When Nipun Sehgal came out as gay, he almost didn’t believe it had happened.
“When I woke up the next morning, I thought to myself, Did that really happen or did I dream that?”
The previous night, he sat together with his mother, father and brother. The family had gathered to celebrate his brother’s engagement. His parents joked about when Sehgal would settle down with a nice girl and give them grandkids. That’s when his brother said, “Just tell them.”
“I don’t know how they knew the perfect words to say,” Sehgal recalls. “But they really focused on how much they loved me. My dad even said he wished I had told him sooner. It was pretty perfect.”
Buoyed by the confidence of a loving family, Sehgal finished his MBA and joined Dell Technologies in 2018 as a pricing, MarTech and change management strategist, where he was “out from the day I stepped into the organization.”
Sehgal’s story highlights the power a positive coming-out experience can have. He shares his story to celebrate National Coming Out Day, a celebration of LGBTQ people who have the courage to live openly as their authentic selves. To celebrate this day, he points out how tech companies have been raising the bar in accepting and supporting LGBTQ professionals.
“Tech is the most progressive industry I’ve seen,” he says. “Other businesses are behind, but they are starting to see that [LGBTQ diversity] is something that people really value.”
“We still got the deal”
Sehgal and others credit Dell Technologies with leading the charge in tech for more LGBTQ visibility. After 18 years with the company, Kelly McKenzie, a global end-to-end experience lead, came out at Dell Technologies as a transgender woman last October. In her tenure, she recalls only one negative experience about her gender identity—and it was with a customer.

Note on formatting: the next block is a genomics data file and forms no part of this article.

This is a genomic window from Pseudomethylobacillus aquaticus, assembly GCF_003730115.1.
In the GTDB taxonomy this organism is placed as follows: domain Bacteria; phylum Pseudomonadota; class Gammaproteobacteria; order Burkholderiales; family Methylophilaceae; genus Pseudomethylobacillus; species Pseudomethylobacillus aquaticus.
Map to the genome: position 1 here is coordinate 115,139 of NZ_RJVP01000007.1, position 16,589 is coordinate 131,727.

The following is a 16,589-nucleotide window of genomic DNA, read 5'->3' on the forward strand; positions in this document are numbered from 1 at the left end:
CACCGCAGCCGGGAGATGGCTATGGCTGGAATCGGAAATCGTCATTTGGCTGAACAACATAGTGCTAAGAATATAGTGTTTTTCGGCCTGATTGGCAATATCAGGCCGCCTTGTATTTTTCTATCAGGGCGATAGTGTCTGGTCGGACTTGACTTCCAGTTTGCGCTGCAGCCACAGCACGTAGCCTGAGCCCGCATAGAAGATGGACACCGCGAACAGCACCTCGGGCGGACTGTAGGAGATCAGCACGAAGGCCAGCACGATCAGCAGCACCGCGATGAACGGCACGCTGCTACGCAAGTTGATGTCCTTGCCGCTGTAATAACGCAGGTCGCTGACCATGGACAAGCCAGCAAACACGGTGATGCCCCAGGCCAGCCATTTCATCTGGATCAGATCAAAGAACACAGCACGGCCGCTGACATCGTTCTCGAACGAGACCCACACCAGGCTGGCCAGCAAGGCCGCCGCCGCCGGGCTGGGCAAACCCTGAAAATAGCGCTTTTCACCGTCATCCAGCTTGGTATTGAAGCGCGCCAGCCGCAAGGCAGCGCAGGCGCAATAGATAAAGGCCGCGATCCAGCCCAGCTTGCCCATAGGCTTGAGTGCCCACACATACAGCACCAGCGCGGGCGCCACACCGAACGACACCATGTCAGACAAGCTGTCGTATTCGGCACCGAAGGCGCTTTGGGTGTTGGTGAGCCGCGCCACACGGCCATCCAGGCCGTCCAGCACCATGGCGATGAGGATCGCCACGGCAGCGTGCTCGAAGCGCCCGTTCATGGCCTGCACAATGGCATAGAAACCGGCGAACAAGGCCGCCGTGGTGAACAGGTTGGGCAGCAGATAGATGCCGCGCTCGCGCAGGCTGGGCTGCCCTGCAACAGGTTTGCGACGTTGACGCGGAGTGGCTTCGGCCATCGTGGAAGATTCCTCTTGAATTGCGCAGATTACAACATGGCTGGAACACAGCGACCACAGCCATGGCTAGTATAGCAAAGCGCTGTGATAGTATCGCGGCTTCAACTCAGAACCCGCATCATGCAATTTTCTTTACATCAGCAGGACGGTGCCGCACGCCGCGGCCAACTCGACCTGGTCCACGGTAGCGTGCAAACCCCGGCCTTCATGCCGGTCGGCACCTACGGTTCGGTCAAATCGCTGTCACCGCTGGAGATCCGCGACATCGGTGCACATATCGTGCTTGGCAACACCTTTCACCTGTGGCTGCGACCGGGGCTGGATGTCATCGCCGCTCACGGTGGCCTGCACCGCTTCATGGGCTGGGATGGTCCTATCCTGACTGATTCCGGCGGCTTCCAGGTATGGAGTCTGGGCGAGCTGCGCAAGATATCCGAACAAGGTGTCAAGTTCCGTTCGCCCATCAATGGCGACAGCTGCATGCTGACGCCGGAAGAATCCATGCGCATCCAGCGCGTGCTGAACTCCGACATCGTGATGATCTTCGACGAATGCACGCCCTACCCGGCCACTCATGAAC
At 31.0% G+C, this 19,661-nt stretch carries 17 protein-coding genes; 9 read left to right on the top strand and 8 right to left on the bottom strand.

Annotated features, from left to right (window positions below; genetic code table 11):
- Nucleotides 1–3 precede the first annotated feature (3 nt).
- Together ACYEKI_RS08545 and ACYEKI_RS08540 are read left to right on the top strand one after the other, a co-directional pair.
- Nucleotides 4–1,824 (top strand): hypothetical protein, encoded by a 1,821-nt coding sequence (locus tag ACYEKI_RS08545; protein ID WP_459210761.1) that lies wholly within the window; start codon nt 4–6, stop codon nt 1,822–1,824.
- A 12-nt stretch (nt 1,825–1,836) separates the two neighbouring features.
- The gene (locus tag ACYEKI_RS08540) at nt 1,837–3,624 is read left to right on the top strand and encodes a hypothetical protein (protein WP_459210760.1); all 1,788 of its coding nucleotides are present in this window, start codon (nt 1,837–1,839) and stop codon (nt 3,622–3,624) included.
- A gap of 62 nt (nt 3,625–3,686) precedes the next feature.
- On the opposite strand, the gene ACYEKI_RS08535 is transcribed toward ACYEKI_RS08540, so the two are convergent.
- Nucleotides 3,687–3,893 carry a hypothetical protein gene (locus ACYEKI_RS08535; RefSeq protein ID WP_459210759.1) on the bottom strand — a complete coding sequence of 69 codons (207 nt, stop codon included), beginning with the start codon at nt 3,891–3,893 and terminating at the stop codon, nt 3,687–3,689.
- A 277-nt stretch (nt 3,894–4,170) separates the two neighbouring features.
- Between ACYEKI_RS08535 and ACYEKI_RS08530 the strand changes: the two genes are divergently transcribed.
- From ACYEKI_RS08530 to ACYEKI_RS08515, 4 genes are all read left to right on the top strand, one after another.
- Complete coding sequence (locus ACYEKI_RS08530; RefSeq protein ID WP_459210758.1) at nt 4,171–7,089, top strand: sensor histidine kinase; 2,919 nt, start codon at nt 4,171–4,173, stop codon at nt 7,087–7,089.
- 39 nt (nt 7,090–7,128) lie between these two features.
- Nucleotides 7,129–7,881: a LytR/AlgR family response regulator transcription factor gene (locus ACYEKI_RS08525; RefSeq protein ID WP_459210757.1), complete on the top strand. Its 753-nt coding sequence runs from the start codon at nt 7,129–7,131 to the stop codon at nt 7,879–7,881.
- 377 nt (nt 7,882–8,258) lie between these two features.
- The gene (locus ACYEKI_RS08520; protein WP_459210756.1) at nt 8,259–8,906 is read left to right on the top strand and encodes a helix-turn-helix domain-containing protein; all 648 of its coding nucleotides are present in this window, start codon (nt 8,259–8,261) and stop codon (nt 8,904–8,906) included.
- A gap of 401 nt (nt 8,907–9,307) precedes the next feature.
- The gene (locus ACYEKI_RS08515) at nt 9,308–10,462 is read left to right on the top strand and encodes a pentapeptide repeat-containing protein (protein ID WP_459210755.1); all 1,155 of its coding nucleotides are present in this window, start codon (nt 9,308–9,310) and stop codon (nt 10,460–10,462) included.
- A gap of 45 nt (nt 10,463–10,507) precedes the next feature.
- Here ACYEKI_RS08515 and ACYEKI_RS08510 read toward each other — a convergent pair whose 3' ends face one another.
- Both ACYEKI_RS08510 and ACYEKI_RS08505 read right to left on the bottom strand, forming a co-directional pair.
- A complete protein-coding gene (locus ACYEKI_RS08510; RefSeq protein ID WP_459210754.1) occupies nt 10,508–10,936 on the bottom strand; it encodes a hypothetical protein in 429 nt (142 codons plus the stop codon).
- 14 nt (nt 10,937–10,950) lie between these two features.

After coming out at work and to her customers, she joined a conference call in which the customer lead asked her about “her whole ‘trannie’ experience.” The Dell Technologies senior account executive immediately ended the call after the offensive comment and contacted McKenzie to ask her if she was okay.
“This was millions of dollars,” she says. “This was a bread-and-butter deal. And the executive didn’t try to assuage me just to keep the deal going. He made it clear that this was unacceptable.”
When you see LGBTQ people not just succeed but thrive, when you see them climbing the ladder of opportunities, that’s when you know a company is putting its money where its mouth is.
—Kelly McKenzie, global end-to-end experience lead, Dell Technologies
McKenzie says that phone call illustrates Dell Technologies’ current culture. “That’s why we come to work here. Just the belief system—just knowing that we are expected to do the right thing, even with millions on the line.”
“And,” McKenzie adds, “we still got the deal.”
What separates Dell Technologies’ culture from other corporations, for McKenzie, is the visible success of LGBTQ employees.
“Culture drives investments, and investments drive the attitude. When you see LGBTQ people not just succeed but thrive, when you see them climbing the ladder of opportunities, that’s when you know a company is putting its money where its mouth is,” says McKenzie.
How companies can do more
Despite these moving stories, Sehgal, McKenzie and others admit there is further to go.